As with most sympathomimetic stimulants, significant side effects are associated with BZP use. It reportedly produces insomnia and a mild to severe hangover after the drug effect wears off. The majority of the toxic effects information came from a 2005 study that recorded all presentations associated with party pill use at the Emergency Department of Christchurch Hospital, New Zealand. Fourteen toxic seizures were recorded in two patients with life-threatening toxicity with status epilepticus and severe respiratory and metabolic acidosis. The results of this study and others like it showed that BZP can cause unpredictable and serious toxicity in some individuals, but the data and dosage collection were reliant on self reporting by drug users, which may result in under-reporting (or over-reporting), and there were complicating factors like the frequent presence of alcohol and other drugs.
The major side effects include dilated pupils, blurred vision, dryness of the mouth, extreme alertness, pruritus, confusion, agitation, tremor, extrapyramidal symptoms (dystonia, akathisia), headache, dizziness, anxiety, insomnia, vomiting, chest pain, hallucinations, paresthesia, tachycardia, hypertension, palpitations, collapse, hyperventilation, sweating, hyperthermia and problems with urine retention. The more severe toxic effects include psychosis or adverse psychiatric events, renal toxicity, respiratory failure, hyperthermia, serotonin syndrome, rhabdomyolysis and seizure. Blood benzylpiperazine concentrations have been measured either to confirm clinical intoxication or as part of a medicolegal death investigation.
Ingestion of piperazine derivatives alone rarely causes death. A retrospective study carried out at an Auckland emergency department found that BZP presentations only made a minor contribution to their overdose database, with most cases not producing any significant toxicity. One death has been attributed to ingestion of BZP alone; in this case its blood concentration was measured to be 8 mg/L.
Combined with alcohol or other illicit drugs, such as TFMPP and MDMA, multiple deaths have been reported. A combination of BZP and MDMA ingested by a 23-year-old DJ nearly resulted in death. He was put into an induced coma, and later recovered. In another case in Zurich in 2001, a 23-year-old who had taken BZP and MDMA died from a massive cerebral edema 57 hours after hospital admission.
BZP has not been found to be physically addictive in humans. Most users of BZP say they could stop, but do not want to. Studies undertaken on animals have indicated that BZP can substitute for methamphetamine in addicted rats, although it is one-tenth as potent and produces correspondingly weaker addictive effects.
BZP is banned in Australia, Austria, Canada, Denmark, Estonia, France, Germany, Greece, Ireland, Italy, Japan, Malta, Poland, and Sweden. BZP is not controlled under any UN convention, so the compounds themselves are legal throughout most of the world, although in most countries their use is restricted to pharmaceutical manufacturing and recreational use is unknown.
BZP is banned in all Australian states. Victoria, the last state in which it was legal, changed its classification on 1 September 2006, when BZP and piperazine analogs become illegal in the federal schedules, which are enacted by all Australian states and territories.
In Canada, Benzylpiperazine and salts of benzylpiperazine are classified as Schedule III controlled substances under the Controlled Drugs and Substances Act.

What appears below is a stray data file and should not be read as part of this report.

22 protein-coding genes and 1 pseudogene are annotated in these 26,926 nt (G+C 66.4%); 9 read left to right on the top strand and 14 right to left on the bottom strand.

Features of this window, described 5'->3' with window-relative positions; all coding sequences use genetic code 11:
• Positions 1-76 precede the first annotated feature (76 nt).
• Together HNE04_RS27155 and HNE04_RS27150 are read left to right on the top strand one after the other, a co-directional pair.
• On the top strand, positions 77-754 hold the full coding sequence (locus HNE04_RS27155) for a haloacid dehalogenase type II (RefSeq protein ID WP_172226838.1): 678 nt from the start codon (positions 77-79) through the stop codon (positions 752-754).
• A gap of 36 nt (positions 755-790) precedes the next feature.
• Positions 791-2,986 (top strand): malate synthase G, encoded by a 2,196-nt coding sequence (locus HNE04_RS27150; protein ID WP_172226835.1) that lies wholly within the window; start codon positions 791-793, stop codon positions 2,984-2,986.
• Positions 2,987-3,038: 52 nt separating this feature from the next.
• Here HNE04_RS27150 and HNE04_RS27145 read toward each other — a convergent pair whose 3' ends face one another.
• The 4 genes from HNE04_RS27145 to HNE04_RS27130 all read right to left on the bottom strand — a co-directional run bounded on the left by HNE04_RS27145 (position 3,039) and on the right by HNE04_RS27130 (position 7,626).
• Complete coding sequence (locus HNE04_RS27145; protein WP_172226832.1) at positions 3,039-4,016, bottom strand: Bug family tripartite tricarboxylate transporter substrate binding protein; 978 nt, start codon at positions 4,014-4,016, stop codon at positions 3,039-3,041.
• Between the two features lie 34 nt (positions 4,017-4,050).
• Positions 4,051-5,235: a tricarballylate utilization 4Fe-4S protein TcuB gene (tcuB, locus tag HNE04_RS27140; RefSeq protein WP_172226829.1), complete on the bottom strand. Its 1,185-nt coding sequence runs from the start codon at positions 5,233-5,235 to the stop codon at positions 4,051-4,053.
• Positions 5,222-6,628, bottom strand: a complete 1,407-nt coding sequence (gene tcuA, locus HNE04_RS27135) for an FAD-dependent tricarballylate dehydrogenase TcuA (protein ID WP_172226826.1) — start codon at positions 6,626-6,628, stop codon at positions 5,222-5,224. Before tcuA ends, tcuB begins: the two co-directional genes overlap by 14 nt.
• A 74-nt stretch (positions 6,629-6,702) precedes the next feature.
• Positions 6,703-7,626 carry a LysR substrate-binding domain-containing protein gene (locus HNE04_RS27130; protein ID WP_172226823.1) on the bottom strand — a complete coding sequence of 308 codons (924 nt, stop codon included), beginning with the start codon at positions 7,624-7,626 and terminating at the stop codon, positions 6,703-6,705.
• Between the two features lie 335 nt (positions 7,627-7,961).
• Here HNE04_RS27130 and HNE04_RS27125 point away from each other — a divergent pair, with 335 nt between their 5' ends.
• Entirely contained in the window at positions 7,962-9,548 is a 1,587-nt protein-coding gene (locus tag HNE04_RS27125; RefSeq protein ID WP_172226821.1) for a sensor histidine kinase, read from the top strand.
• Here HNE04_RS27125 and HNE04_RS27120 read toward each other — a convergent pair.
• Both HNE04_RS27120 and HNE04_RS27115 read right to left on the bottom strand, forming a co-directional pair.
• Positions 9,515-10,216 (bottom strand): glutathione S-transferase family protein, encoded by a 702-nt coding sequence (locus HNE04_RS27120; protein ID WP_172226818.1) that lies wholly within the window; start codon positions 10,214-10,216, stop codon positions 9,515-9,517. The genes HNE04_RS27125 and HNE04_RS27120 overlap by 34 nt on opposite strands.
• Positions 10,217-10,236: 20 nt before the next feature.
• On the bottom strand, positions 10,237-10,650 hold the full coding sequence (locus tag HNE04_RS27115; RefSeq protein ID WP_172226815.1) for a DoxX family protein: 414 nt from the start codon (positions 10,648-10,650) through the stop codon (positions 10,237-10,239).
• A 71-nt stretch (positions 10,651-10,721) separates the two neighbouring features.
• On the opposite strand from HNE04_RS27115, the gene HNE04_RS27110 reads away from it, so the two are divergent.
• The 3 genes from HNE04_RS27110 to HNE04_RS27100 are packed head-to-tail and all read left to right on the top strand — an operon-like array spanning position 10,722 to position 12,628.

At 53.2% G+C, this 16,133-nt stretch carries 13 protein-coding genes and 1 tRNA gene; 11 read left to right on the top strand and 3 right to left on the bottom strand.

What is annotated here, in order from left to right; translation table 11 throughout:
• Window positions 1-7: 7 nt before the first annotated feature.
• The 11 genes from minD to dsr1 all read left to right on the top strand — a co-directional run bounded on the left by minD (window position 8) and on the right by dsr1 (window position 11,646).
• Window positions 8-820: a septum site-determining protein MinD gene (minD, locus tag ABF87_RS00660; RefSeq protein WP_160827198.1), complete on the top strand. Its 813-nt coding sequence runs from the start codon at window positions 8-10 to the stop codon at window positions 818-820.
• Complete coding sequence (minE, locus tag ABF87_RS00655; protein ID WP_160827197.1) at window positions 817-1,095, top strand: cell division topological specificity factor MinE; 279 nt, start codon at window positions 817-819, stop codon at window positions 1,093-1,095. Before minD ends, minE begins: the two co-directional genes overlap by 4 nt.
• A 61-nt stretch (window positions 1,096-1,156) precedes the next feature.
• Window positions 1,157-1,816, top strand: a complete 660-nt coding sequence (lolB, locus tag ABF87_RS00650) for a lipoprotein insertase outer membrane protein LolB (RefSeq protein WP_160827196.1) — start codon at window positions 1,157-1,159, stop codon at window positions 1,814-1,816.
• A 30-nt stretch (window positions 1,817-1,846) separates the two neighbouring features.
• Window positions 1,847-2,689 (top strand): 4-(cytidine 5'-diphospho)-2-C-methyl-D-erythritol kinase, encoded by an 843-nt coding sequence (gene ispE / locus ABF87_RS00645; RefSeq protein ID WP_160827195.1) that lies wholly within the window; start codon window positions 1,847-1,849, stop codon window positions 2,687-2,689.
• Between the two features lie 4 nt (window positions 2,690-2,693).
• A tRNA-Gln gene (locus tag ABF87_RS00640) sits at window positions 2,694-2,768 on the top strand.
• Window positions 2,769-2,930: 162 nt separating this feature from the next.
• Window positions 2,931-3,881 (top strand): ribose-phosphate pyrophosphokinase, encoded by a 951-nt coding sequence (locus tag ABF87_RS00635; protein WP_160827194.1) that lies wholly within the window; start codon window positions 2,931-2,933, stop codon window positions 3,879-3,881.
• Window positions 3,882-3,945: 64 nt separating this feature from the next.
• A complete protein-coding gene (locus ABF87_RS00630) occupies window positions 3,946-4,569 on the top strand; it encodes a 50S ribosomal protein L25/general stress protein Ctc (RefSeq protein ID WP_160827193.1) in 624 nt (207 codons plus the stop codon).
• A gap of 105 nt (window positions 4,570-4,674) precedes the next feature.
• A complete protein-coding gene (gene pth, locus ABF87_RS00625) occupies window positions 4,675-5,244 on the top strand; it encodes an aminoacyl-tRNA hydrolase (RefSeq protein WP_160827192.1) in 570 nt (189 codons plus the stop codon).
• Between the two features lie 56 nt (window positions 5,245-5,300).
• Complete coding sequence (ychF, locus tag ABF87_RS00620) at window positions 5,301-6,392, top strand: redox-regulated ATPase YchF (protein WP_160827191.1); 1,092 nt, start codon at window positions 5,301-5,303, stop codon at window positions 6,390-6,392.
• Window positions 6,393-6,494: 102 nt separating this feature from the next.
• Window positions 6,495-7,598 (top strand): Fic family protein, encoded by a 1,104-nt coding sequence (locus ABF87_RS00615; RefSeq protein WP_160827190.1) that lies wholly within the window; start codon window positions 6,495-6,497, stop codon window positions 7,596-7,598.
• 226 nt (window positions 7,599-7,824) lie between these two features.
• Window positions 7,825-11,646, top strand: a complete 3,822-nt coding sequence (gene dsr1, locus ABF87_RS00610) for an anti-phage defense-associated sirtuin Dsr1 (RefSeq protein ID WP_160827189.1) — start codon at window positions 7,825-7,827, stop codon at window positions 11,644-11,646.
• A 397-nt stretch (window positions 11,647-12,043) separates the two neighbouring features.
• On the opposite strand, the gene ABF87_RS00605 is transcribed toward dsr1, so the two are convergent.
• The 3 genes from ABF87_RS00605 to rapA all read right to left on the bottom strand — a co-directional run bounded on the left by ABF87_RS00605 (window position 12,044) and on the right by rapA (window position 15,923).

Benzylpiperazine was the subject of a European Monitoring Centre for Drugs and Drug Addiction (EMCDDA) risk assessment to determine to determine how to control it throughout the European Union. The risk assessment came about as the result of a joint Europol – EMCDDA report which concluded that BZP needs to be looked at in more detail. The report was published in June 2007, and concluded that the use of BZP can lead to medical problems even if the long effects are still unknown. Taking this concession as a basis, the European Commission asked the Council to place BZP under control of the UN Convention on Psychotropic Substances. On 4 March 2008, the EU requested countries to place BZP under control within a year.
Based on the recommendation of the EACD, the New Zealand government passed legislation which placed BZP, along with other piperazine derivatives (TFMPP, mCPP, pFPP, MeOPP, and MBZP), into Class C of the Misuse of Drugs Act 1975. A ban was intended to come into effect in New Zealand on 18 December 2007, but the law change did not go through until the following year, and the sale of BZP and the other listed piperazines became illegal in New Zealand as of 1 April 2008. An amnesty for possession and usage of these drugs was in effect until October 2008, at which point they became completely illegal.
Piperazine and salts of piperazine are classified as Prescription Only Medicines in the UK. Any products containing salts of piperazine would be licensable under the Medicines Act and consequently anyone manufacturing and supplying it legally must hold the relevant licenses to do so. BZP is not a salt of piperazine, but mislabelling of BZP products as containing "piperazine blend" resulted in some prosecutions of suppliers in the UK by the Medicines and Healthcare Products Regulatory Agency, although none were successful. In May 2009, the Home Office announced plans to ban BZP, and launched a consultation on the proposal. In October 2009, it was announced that from 23 December 2009, BZP and related piperazines would be Class C drugs under the Misuse of Drugs Act.
The drug was federally classified as a Schedule I controlled substance in the United States in 2002, following a report by the DEA which incorrectly stated that BZP was 10 to 20 times more potent than amphetamine, when in fact BZP is ten times less potent than dexamphetamine. It is also illegal at the state level in Florida, Oklahoma, Vermont, and Virginia.
Main article: Substituted piperazine
Diphenylmethylpiperazines are also similar to benzylpiperazines.